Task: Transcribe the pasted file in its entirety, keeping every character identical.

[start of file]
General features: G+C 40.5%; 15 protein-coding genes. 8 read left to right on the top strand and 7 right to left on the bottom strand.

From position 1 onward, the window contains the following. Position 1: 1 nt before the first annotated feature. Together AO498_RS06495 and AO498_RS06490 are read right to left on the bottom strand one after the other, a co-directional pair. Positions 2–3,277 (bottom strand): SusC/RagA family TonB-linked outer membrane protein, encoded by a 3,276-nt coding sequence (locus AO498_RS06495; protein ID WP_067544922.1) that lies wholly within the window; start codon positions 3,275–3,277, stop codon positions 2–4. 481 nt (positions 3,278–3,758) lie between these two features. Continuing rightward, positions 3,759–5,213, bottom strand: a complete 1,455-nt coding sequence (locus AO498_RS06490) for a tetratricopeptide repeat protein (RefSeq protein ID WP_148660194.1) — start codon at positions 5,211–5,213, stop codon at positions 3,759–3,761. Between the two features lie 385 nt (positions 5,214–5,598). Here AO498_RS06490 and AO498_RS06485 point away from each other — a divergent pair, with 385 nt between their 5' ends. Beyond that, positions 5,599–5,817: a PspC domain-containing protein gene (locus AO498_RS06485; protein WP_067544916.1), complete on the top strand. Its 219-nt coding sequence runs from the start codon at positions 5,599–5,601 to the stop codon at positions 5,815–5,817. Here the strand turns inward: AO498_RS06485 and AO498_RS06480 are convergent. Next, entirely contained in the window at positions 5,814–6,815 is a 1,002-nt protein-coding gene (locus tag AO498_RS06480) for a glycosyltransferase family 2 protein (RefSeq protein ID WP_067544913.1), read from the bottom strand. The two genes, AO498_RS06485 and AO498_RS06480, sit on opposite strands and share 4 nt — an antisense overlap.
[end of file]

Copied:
General features: G+C 40.5%; 15 protein-coding genes. 8 read left to right on the top strand and 7 right to left on the bottom strand.

From position 1 onward, the window contains the following. Position 1: 1 nt before the first annotated feature. Together AO498_RS06495 and AO498_RS06490 are read right to left on the bottom strand one after the other, a co-directional pair. Positions 2–3,277 (bottom strand): SusC/RagA family TonB-linked outer membrane protein, encoded by a 3,276-nt coding sequence (locus AO498_RS06495; protein ID WP_067544922.1) that lies wholly within the window; start codon positions 3,275–3,277, stop codon positions 2–4. 481 nt (positions 3,278–3,758) lie between these two features. Continuing rightward, positions 3,759–5,213, bottom strand: a complete 1,455-nt coding sequence (locus AO498_RS06490) for a tetratricopeptide repeat protein (RefSeq protein ID WP_148660194.1) — start codon at positions 5,211–5,213, stop codon at positions 3,759–3,761. Between the two features lie 385 nt (positions 5,214–5,598). Here AO498_RS06490 and AO498_RS06485 point away from each other — a divergent pair, with 385 nt between their 5' ends. Beyond that, positions 5,599–5,817: a PspC domain-containing protein gene (locus AO498_RS06485; protein WP_067544916.1), complete on the top strand. Its 219-nt coding sequence runs from the start codon at positions 5,599–5,601 to the stop codon at positions 5,815–5,817. Here the strand turns inward: AO498_RS06485 and AO498_RS06480 are convergent. Next, entirely contained in the window at positions 5,814–6,815 is a 1,002-nt protein-coding gene (locus tag AO498_RS06480) for a glycosyltransferase family 2 protein (RefSeq protein ID WP_067544913.1), read from the bottom strand. The two genes, AO498_RS06485 and AO498_RS06480, sit on opposite strands and share 4 nt — an antisense overlap.